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Iraqi Commandos ready to hit the streets with Marines, thanks to soldiers

5 Jun 2004 | Cpl. Paula M. Fitzgerald

Newly minted Iraqi Commandos are ready to work with Marines in Iraqi against enemy forces, with a little help from soldiers.

Army Staff Sgts. Richard A. Dycus and Jack C. Harlan spent the better part of the military careers transforming "18-year-old American kids" into disciplined fighters.

Now they are in Iraq helping to improve the country's fledgling Iraqi Civil Defense Corps.

Harlan, Dycus and 18 fellow drill sergeants, who are here from Fort Knox, Ky., supporting the Army's 1st Brigade Combat Team, 1st Infantry Division recently finished training Iraq's first Commando Company, which belongs to the 60th ICDC Brigade.

The 1st Brigade Combat Team is on duty in Iraq with the 1st Marine Division.

Now, Harlan and Dycus are preparing the company for real-world missions.  The new Commandos will soon be working side-by side with Marines and soldiers against the enemy.

According to Dycus, the company was developed to expand the ICDC's capabilities.

"Commandos are elite ICDC soldiers who have completed the first two phases of training," said 27-year-old Dycus. "The company was formed to handle more aggressive offensive type missions."

The ICDC was created after the fall of Saddam Hussein's regime to maintain Iraq's internal security. Most missions include manning checkpoints, convoy security and patrols.

"We handle very special and hard missions," Iraqi Maj. Durayd Khaldon Affat, Commando Company Commander, said. "Anything the other ICDC units can't handle we do it."

Commandos are trained to conduct raids, ambushes and other operations in an urban environment; skills the average ICDC soldier does not yet possess.

But becoming a commando proved to be more difficult than many of the ICDC soldiers originally thought.

Dycus and Harlan, who have almost 20 years of Army experience between them, began the 24-day training cycle with 114 ICDC soldiers but only graduated 41 men.

"We had to drop a lot of the guys during the assessment phase of the course," explained Dycus, of Nashville, Tenn. "They just couldn't handle the mental and physical challenges we placed on them."

The course was broken up into several phases. The first four days were designed to weed out those who wouldn't be able to live up to Commando expectations.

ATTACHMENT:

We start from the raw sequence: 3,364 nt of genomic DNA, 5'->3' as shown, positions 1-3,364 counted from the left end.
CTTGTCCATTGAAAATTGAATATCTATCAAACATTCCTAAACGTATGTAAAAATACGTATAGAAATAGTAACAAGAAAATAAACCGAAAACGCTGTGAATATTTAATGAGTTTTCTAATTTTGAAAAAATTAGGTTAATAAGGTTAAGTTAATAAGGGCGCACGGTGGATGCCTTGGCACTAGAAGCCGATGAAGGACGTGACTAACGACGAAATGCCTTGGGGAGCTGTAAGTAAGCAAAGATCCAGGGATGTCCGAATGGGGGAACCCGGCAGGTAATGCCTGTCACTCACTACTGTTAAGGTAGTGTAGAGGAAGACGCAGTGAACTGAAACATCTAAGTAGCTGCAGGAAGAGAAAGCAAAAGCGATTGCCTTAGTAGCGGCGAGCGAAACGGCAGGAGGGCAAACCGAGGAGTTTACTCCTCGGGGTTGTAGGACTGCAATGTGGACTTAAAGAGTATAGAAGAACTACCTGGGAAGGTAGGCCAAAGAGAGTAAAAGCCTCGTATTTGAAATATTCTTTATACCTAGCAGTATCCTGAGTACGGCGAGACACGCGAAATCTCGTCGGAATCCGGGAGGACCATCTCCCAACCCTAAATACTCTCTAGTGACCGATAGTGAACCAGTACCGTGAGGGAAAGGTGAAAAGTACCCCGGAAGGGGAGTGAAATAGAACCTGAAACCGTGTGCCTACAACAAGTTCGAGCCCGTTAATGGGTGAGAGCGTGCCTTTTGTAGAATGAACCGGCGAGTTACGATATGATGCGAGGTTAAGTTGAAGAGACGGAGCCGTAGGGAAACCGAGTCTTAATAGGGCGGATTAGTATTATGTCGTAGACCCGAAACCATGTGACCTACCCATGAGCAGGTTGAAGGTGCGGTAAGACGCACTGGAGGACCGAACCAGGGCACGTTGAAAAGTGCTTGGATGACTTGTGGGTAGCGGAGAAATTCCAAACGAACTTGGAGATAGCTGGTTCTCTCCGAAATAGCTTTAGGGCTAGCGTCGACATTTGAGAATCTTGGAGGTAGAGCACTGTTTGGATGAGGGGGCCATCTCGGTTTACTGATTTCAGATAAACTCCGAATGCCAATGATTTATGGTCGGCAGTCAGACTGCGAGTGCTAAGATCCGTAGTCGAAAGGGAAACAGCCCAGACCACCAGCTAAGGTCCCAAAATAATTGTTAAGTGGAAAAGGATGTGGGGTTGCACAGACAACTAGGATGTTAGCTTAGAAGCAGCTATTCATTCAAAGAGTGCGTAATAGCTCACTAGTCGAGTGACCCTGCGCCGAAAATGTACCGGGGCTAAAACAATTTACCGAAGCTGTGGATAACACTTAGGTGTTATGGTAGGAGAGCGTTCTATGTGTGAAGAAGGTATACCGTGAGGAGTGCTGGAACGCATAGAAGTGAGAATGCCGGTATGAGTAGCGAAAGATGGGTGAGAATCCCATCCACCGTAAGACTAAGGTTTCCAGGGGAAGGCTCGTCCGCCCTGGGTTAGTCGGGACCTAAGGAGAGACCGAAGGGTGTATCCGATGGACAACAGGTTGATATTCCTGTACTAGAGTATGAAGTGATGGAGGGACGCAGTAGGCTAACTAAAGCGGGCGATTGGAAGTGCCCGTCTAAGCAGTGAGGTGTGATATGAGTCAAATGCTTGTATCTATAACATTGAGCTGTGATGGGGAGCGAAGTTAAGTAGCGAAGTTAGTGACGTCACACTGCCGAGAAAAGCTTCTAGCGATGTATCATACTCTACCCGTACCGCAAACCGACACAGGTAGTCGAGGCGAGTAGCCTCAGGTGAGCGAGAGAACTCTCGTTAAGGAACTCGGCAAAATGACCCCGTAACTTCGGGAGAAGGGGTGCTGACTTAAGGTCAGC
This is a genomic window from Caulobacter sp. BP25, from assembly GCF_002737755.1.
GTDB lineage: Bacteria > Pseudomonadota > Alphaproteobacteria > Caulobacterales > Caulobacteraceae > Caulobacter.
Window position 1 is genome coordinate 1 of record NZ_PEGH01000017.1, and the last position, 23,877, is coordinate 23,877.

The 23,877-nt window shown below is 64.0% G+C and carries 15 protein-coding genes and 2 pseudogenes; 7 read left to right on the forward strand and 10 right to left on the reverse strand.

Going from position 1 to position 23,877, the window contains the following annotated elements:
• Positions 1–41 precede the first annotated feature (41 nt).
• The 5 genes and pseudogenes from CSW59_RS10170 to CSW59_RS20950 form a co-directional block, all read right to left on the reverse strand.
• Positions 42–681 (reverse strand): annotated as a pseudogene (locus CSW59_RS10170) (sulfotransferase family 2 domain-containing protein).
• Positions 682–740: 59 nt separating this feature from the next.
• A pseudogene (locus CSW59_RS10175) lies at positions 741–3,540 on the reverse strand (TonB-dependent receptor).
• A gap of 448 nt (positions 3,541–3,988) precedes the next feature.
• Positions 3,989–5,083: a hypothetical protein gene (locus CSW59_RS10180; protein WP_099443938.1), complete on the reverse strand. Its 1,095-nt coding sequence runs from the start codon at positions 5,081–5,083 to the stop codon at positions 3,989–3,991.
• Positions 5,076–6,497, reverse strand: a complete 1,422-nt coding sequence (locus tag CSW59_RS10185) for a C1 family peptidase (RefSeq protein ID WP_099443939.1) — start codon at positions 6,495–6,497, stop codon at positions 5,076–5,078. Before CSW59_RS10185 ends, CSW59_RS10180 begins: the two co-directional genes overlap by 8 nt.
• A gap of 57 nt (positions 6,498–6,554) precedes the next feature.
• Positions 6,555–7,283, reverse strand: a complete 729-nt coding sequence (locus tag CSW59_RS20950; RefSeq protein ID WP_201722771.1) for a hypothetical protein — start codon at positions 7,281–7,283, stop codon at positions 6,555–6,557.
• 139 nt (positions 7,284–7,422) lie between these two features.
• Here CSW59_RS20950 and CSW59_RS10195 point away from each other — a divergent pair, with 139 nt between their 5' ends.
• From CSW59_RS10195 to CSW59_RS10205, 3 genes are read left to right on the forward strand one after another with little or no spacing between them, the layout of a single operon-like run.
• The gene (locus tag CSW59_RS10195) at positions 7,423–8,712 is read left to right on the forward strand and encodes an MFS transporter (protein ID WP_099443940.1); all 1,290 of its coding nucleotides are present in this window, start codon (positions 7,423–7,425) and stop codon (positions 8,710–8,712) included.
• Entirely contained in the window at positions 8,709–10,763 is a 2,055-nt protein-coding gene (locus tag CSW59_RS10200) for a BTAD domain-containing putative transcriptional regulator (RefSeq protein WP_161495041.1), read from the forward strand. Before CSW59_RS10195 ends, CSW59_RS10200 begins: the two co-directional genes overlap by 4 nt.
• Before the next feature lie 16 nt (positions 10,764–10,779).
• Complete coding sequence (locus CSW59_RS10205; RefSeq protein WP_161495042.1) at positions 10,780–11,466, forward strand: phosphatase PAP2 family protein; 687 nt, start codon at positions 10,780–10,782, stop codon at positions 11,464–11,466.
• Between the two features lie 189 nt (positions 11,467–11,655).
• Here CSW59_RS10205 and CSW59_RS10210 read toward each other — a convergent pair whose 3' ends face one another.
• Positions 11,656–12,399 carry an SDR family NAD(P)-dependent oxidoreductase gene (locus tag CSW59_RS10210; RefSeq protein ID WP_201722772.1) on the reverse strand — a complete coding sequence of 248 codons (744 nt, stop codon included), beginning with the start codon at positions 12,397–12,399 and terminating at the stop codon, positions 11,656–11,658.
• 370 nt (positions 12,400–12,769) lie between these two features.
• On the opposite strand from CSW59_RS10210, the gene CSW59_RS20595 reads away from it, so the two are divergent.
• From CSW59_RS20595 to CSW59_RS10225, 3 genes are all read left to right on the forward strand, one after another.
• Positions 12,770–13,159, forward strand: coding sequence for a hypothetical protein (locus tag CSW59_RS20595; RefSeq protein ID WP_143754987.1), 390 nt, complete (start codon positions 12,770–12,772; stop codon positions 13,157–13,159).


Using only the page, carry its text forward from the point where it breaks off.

"The students were working on about four hours of interrupted sleep per night," said Harlan, a 27-year-old from Abingdon, Ill. "We tested them mentally and physically."

During the next phases, the remaining 41 ICDC soldiers, ranging from 16 to 60 years old, were taught first aid, individual movement techniques, hand-to-hand combat, squad level tactics, advanced rifle marksmanship and platoon movement tactics.

The drill sergeants used some of the same training techniques for the Commandos as they use to train American soldiers. Some of their tactics didn't have quite the same effect.

"Most of them didn't understand English," Harlan said.  "When we yelled at them, nine times out of ten they would just stand there and say 'yes.'"

Through the use of interpreters and hand gestures, the drill sergeants were able to get around the language barrier.

Following the 24-day training course, the ICDC soldiers were dubbed Commandos and given maroon berets to signify their elite status.

Maroon berets indicated Iraqi Republican Guard soldiers during Hussein's rule.
Unlike Republican Guard soldiers, the Commandos are interested in protecting a democratic Iraq.

"Many of the guys who join the ICDC are interested in the paycheck," Dycus explained. "The Commandos are very disciplined and want to fight insurgents who are against democracy. These guys are the best of the ICDC."

Affat said he and his men owe their future success to Harlan and Dycus.

"The drill sergeants gave us all the information we need and all the training to start doing real missions," he said. "After all this training, I know for sure we are definitely ready for the real thing."